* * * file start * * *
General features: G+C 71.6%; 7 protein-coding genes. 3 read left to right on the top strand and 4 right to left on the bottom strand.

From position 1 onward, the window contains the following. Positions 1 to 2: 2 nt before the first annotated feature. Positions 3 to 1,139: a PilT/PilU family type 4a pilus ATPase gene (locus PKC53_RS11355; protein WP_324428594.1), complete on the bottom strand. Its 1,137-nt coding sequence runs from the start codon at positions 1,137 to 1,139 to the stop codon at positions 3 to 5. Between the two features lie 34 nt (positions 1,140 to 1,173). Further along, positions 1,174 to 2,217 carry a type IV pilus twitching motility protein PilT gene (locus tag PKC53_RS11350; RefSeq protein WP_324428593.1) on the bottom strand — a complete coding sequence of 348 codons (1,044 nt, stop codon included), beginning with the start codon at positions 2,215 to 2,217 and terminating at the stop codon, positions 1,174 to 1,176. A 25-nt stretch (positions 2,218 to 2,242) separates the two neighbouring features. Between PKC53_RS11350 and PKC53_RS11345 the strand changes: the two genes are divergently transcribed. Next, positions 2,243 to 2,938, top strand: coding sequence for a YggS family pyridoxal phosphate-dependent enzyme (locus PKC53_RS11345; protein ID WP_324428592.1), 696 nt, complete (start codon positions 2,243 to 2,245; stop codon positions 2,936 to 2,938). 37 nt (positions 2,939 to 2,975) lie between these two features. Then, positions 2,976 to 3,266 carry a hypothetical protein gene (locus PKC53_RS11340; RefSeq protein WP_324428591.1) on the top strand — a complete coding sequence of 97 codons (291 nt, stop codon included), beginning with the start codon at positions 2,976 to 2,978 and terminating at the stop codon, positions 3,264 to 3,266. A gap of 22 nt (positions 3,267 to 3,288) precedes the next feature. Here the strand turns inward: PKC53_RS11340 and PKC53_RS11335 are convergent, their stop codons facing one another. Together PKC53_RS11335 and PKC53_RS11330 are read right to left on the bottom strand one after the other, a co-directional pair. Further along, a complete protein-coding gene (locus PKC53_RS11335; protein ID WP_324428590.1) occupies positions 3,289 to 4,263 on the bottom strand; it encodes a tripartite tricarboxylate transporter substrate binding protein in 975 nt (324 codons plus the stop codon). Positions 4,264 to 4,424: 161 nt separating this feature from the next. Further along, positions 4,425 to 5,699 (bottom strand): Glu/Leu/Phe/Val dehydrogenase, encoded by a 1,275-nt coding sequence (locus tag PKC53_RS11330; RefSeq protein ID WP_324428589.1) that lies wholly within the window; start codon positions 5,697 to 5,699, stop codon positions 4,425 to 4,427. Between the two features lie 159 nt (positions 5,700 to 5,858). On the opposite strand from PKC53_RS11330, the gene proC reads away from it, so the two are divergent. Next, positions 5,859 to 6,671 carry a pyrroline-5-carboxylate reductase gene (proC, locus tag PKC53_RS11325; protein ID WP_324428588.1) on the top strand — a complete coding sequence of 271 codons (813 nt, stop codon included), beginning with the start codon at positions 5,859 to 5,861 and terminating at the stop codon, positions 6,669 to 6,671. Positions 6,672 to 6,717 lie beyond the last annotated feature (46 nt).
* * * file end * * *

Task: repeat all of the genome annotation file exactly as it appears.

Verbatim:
General features: G+C 71.6%; 7 protein-coding genes. 3 read left to right on the top strand and 4 right to left on the bottom strand.

From position 1 onward, the window contains the following. Positions 1 to 2: 2 nt before the first annotated feature. Positions 3 to 1,139: a PilT/PilU family type 4a pilus ATPase gene (locus PKC53_RS11355; protein WP_324428594.1), complete on the bottom strand. Its 1,137-nt coding sequence runs from the start codon at positions 1,137 to 1,139 to the stop codon at positions 3 to 5. Between the two features lie 34 nt (positions 1,140 to 1,173). Further along, positions 1,174 to 2,217 carry a type IV pilus twitching motility protein PilT gene (locus tag PKC53_RS11350; RefSeq protein WP_324428593.1) on the bottom strand — a complete coding sequence of 348 codons (1,044 nt, stop codon included), beginning with the start codon at positions 2,215 to 2,217 and terminating at the stop codon, positions 1,174 to 1,176. A 25-nt stretch (positions 2,218 to 2,242) separates the two neighbouring features. Between PKC53_RS11350 and PKC53_RS11345 the strand changes: the two genes are divergently transcribed. Next, positions 2,243 to 2,938, top strand: coding sequence for a YggS family pyridoxal phosphate-dependent enzyme (locus PKC53_RS11345; protein ID WP_324428592.1), 696 nt, complete (start codon positions 2,243 to 2,245; stop codon positions 2,936 to 2,938). 37 nt (positions 2,939 to 2,975) lie between these two features. Then, positions 2,976 to 3,266 carry a hypothetical protein gene (locus PKC53_RS11340; RefSeq protein WP_324428591.1) on the top strand — a complete coding sequence of 97 codons (291 nt, stop codon included), beginning with the start codon at positions 2,976 to 2,978 and terminating at the stop codon, positions 3,264 to 3,266. A gap of 22 nt (positions 3,267 to 3,288) precedes the next feature. Here the strand turns inward: PKC53_RS11340 and PKC53_RS11335 are convergent, their stop codons facing one another. Together PKC53_RS11335 and PKC53_RS11330 are read right to left on the bottom strand one after the other, a co-directional pair. Further along, a complete protein-coding gene (locus PKC53_RS11335; protein ID WP_324428590.1) occupies positions 3,289 to 4,263 on the bottom strand; it encodes a tripartite tricarboxylate transporter substrate binding protein in 975 nt (324 codons plus the stop codon). Positions 4,264 to 4,424: 161 nt separating this feature from the next. Further along, positions 4,425 to 5,699 (bottom strand): Glu/Leu/Phe/Val dehydrogenase, encoded by a 1,275-nt coding sequence (locus tag PKC53_RS11330; RefSeq protein ID WP_324428589.1) that lies wholly within the window; start codon positions 5,697 to 5,699, stop codon positions 4,425 to 4,427. Between the two features lie 159 nt (positions 5,700 to 5,858). On the opposite strand from PKC53_RS11330, the gene proC reads away from it, so the two are divergent. Next, positions 5,859 to 6,671 carry a pyrroline-5-carboxylate reductase gene (proC, locus tag PKC53_RS11325; protein ID WP_324428588.1) on the top strand — a complete coding sequence of 271 codons (813 nt, stop codon included), beginning with the start codon at positions 5,859 to 5,861 and terminating at the stop codon, positions 6,669 to 6,671. Positions 6,672 to 6,717 lie beyond the last annotated feature (46 nt).